Mitt Romney’s campaign fiercely defended his tax plan Thursday, a day after an independent study concluded it would offer big tax cuts to wealthy Americans while heavying the burden on middle- and lower-class families.
On a conference call with reporters, Romney advisers ripped the study—conducted by the Tax Policy Center, a joint venture of the Brookings Institution and the Urban Institute—as “biased” and “a joke.”
“The study doesn’t take into account important aspects of Governor Romney’s plan, which will have a positive, pro-growth impact on the economy,” senior adviser Eric Fehrnstrom said.
Hassett also cited a University of Chicago study that suggested uncertainty about looming spending cuts and the fate of Bush-era tax cuts—scheduled to expire at the end of the year—may be stunting economic growth.
President Obama has proposed extending the Bush tax cuts only for households that earn $250,000 or less per year, effectively raising taxes on higher earners. Romney’s plan would extend the tax cuts for all Americans.
The stability of an across-the-board extension—along with Romney’s 20-percent reduction of all income tax rates and his cutting of the corporate tax rate to 25 percent—make it “very easy to justify job creation [estimates] of 5 to 10 million higher than baseline over a decade,” Hassett argued.
More jobs means a broader tax base. More people paying taxes helps to offset the revenue lost to lower rates, Hassett said.
But a broader tax base will not fully compensate for Romney’s tax rate reductions, his campaign conceded.
In an e-mail after the conference call, Romney spokeswoman Andrea Saul said “we are not proposing to ensure revenue neutrality solely through base broadening.”
A chief criticism of Romney’s tax plan is that it does not reveal the additional measures he would take to maintain current tax revenues, which he has pledged to do.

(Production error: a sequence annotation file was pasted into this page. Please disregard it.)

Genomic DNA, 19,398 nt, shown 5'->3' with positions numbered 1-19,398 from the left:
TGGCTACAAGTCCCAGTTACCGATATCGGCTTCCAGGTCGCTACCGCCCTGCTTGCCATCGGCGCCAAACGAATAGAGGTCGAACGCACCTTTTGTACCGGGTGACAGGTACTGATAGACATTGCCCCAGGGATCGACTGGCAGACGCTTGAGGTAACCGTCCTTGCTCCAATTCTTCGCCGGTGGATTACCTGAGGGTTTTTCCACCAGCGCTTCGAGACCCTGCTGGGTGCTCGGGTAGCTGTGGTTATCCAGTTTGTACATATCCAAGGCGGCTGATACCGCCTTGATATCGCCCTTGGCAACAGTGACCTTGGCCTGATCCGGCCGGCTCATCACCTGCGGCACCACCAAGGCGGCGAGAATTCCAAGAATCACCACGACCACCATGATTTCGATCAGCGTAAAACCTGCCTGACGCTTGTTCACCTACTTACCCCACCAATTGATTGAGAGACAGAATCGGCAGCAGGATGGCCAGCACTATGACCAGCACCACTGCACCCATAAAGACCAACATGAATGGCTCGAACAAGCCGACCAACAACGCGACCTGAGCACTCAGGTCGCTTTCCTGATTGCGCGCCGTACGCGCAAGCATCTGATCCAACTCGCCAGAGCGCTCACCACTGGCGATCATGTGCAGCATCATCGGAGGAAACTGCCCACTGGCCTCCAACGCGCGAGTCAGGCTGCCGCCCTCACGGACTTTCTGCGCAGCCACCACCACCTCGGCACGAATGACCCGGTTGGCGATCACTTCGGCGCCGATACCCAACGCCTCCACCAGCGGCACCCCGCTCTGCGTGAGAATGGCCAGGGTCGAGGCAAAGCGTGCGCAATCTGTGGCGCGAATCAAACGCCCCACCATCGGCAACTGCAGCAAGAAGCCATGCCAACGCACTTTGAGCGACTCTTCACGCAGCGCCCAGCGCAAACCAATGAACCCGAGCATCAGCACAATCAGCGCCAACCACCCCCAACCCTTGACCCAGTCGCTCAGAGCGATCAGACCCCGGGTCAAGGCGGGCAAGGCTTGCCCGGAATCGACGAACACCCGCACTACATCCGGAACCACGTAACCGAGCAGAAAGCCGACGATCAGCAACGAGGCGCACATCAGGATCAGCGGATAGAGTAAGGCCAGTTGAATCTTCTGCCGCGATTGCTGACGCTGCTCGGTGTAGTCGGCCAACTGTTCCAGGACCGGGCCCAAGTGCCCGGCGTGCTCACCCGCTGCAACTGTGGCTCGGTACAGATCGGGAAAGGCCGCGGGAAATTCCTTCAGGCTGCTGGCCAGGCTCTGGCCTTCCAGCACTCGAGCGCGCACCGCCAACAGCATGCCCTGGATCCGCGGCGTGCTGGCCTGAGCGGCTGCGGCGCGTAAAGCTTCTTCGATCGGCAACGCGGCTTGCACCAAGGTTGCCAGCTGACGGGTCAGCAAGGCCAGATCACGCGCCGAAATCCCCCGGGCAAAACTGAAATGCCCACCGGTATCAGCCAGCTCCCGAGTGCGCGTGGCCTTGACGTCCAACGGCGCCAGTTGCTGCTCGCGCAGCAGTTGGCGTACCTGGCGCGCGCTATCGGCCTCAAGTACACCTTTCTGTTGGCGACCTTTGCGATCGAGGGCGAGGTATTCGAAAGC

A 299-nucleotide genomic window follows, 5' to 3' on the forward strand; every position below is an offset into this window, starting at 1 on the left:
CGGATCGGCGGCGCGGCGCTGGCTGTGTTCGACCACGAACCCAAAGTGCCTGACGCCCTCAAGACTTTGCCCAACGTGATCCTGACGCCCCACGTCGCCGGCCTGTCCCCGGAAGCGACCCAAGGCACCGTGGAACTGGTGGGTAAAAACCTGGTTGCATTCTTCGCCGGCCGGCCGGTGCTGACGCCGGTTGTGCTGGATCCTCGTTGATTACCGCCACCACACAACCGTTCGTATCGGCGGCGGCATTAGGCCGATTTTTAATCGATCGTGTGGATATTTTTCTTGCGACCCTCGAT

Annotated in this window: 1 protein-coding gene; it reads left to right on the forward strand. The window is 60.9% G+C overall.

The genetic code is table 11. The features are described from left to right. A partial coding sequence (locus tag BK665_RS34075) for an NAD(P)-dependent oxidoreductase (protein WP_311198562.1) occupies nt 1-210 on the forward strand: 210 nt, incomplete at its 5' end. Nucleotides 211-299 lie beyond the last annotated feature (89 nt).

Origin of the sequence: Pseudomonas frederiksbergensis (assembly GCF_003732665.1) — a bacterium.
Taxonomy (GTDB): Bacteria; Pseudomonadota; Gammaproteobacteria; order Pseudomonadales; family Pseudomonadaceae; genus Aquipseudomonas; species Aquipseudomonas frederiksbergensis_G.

The Tax Policy Center concluded that to achieve revenue neutrality, Romney would have to curtail many tax benefits currently enjoyed by middle- and lower-class households, including the mortgage interest deduction, the exclusion for employer-provided health insurance, the deduction for charitable contributions, the earned income tax credit and the child tax credit.
Without these benefits, the study said, middle- and lower-class taxpayers would be subjected to a net tax increase, even though their personal income tax rates would be lower.
Fehrnstrom sought to discredit the report, noting that one of its authors, Adam Looney, served on President Obama’s Council of Economic Advisers.
But a second author, William Gale, was a member of George H. W. Bush’s economic council, and the Tax Policy Center’s director, Donald Marron, was a member of George W. Bush’s.
Talking Points Memo noted Wednesday that in November, when the Tax Policy Center criticized a tax plan by Texas Governor Rick Perry, one of Romney’s primary opponents, the Romney campaign referred to the center’s report as “objective, third-party analysis.”
On the conference call, Romney advisers did not address the benefit reductions cited in the latest Tax Policy Center study; after the call, the campaign did not respond to questions about whether he would lessen or eliminate the benefits.
Jonathan Burks, Romney’s deputy policy director, told reporters that the tax plan is a framework.
“The governor’s plan essentially lays out the parameters of what he wants to achieve—lowering tax rates by 20 percent, achieving revenue neutrality and maintaining progressivity—and within that, he would write a tax bill that achieves those goals,” Burks said. “And so it’s not a question of today, you know, we’ve got a 2,000-page tax plan that could be scored and demonstrate this. It’s that the governor has laid out a tax program; he’s laid out goals that are accomplishable.”
“The details of how that would be accomplished are things that would have to be worked out with Congress,” Burks added.